Lou Mitchell’s is known as being “the first stop on the Mother Road” and was listed on the National Register of Historic Places in 2006.

Old St. Patrick’s Church

Built in 1856, St. Patrick’s Church is the oldest church in Chicago. It is also one of the few local buildings that survived the 1871 Chicago Fire. Located on the Adams alignment, motorists would stop before their travels to pray for a safe journey west.

The Berghoff Restaurant in Chicago, Illinois

The Berghoff Restaurant

Having opened in 1898, The Berghoff Restaurant in Chicago is older than The Mother Road itself. Herman Berghoff opened the restaurant after seeing the success of his beer stand at the 1893 World’s Fair and it has been (almost) continually operating ever since.

Located right on Route 66, The Berghoff became a popular destination for both locals and travelers alike. Stop in for some tasty German food and an ice-cold beer (or famous frosty root beer).

The Art Institute of Chicago

The Art Institute of Chicago

Founded in 1879, The Art Institute of Chicago is one of the oldest and largest art museums in the United States. It’s located right at the start of Route 66, across the street from the famous begin sign. The museum hosts special exhibits alongside an impressive permanent collection featuring revered works like and Vincent van Gogh’s The Bedroom, Edward Hopper’s Nighthawks, Grant Wood’s American Gothic, and Georges Seurat’s A Sunday on La Grande Jatte.

Castle Car Wash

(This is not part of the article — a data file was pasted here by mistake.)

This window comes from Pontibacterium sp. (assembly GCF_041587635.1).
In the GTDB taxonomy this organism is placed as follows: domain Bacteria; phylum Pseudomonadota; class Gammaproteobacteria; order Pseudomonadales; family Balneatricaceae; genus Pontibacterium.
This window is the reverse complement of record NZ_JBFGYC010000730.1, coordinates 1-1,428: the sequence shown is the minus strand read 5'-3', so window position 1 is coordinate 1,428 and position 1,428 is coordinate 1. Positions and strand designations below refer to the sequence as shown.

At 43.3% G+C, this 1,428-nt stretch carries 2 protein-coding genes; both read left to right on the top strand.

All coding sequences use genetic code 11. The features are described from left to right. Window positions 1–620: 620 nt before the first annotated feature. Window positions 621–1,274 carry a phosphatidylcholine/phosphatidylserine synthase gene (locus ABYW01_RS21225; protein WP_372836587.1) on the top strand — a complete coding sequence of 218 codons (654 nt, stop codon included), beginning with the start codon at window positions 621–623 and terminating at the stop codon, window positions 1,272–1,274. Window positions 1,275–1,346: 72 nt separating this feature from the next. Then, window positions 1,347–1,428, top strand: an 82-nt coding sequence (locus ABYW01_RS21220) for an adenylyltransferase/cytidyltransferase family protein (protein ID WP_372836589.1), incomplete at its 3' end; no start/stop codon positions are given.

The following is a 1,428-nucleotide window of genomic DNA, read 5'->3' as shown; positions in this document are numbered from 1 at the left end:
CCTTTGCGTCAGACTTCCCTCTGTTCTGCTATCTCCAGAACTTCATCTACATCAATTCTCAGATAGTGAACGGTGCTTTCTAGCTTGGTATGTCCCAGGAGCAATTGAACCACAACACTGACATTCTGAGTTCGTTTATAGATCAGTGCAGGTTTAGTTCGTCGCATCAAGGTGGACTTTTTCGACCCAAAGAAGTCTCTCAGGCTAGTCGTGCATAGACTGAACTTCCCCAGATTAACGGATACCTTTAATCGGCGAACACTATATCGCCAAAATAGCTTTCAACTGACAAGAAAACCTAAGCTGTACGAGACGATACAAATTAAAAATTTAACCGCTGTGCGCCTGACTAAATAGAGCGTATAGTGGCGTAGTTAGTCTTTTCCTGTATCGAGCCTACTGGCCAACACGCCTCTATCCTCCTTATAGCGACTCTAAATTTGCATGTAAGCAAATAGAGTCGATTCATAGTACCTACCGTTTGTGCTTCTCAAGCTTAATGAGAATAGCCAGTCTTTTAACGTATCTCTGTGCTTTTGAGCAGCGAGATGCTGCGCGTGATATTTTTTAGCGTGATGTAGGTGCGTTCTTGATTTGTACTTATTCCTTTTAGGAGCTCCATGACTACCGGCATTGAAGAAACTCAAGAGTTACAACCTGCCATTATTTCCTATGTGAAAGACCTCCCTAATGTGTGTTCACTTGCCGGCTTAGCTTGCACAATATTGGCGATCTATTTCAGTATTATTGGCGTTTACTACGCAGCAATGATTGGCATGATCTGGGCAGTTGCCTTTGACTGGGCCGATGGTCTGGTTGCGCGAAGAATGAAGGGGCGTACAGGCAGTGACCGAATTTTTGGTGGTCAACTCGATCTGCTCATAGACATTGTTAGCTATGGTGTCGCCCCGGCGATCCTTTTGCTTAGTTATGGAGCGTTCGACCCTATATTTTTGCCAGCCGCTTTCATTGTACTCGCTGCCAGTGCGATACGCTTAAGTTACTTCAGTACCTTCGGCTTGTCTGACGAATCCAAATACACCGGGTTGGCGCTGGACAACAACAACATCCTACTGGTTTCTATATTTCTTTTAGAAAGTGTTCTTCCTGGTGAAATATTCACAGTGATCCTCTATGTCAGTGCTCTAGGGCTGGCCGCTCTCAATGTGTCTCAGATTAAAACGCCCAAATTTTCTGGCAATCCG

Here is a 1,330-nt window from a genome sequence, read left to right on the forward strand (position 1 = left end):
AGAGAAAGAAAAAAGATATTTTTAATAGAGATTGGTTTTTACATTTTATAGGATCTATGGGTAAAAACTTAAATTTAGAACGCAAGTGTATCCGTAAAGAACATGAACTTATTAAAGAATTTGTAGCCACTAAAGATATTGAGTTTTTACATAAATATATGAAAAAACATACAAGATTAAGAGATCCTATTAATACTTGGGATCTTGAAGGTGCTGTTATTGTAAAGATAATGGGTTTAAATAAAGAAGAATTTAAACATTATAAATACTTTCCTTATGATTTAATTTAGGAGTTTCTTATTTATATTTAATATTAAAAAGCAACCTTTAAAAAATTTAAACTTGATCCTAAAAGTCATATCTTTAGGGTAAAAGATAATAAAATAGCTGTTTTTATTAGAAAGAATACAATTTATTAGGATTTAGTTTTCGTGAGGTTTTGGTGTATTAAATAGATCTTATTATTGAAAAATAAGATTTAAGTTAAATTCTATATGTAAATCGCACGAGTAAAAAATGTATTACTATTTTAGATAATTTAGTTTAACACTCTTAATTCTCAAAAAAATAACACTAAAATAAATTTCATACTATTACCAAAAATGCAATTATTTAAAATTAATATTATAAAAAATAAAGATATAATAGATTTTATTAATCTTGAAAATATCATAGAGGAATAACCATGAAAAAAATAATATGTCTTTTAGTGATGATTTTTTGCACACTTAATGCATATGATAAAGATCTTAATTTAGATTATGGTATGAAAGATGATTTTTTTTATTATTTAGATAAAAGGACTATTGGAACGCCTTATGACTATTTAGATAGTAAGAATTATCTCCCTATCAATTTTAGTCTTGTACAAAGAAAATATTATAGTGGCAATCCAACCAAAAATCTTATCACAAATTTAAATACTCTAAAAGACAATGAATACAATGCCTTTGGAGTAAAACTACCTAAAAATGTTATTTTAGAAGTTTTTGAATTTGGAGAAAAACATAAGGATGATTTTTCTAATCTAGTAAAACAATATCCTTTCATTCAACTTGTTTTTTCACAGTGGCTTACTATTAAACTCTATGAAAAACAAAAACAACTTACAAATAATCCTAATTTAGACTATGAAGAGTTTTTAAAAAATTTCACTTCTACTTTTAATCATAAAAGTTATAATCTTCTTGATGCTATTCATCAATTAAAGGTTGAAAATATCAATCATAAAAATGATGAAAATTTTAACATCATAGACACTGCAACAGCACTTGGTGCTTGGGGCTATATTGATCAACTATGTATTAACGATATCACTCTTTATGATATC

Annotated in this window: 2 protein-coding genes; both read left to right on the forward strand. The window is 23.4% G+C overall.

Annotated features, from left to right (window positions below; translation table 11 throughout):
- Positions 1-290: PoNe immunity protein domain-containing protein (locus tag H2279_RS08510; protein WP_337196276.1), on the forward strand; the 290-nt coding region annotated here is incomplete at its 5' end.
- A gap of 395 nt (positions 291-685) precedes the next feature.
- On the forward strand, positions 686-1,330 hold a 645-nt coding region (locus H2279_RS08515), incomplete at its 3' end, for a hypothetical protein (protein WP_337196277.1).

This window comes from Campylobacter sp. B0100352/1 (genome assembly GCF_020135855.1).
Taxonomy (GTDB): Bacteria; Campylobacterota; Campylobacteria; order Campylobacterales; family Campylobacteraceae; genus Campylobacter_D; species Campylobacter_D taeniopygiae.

Castle Car Wash was a castle-shaped car wash built in 1925 by Louis Ehrenberger. While the business is no longer in operation, you can still pull over for photos of this historical landmark.

More Things to Do in Chicago

Depending on how much time you plan to spend in the city, your stop in Chicago might take you beyond the typical Route 66. Many travelers choose to spend an extra day, or extra week, in The Windy City to make the most of what Chicago has to offer has to offer. And there is no shortage on things the city has to offer. Here are some more things to do in Chicago to add to your Route 66 road trip itinerary.

The Field Museum in Chicago, Illinois.

Explore Chicago Museums

Chicago museums go beyond The Art Institute. Whether you want to learn more about science, history, sea life, or the stars, there’s a museum to add to your Route 66 itinerary. Here are some of the best museums in Chicago:

Planning on filling your vacation with Chicago museums? Consider getting a Chicago CityPASS, which offers significant savings on five major attractions and experiences.

Take an Architectural Boat Tour

Learn more about the city at the start of it all. In between the quintessential stops taking photos at the Begin Route sign and grabbing breakfast Lou Mitchell’s, there’s a whole city to explore. One of the best ways to get to know Chicago is by taking one of the architectural boat tours offered several times throughout the day. Climb aboard a cruise and get unobstructed views of and in-depth understanding of some of the best sights in the city. While it’s not a Route 66-specific activity, it is a cool experience you can only have in Chicago.

See Chicago From Above

Some of the best ways to see Chicago are from above. Take the elevator to the top of some of Chicago’s tallest buildings to get a bird’s eye view of the city and the start of Route 66. Both Skydeck Chicago at the top of Willis Tower and the 360 Chicago Observation Deck at the top of the John Hancock Building offer incredible views and unique experiences that allow you to step out over the city, if you’re not afraid of heights.

Get Outside

When the weather is nice, Chicago comes alive with outdoor activities. Take a walk and explore some of the best outdoor attractions in Chicago: Lincoln Park Zoo, Maggie Daley Park, the Magnificent Mile, the River Walk, Millennium Park (home of Cloud Gate/The Bean), Navy Pier, and Grant Park.

Explore Chicago Neighborhoods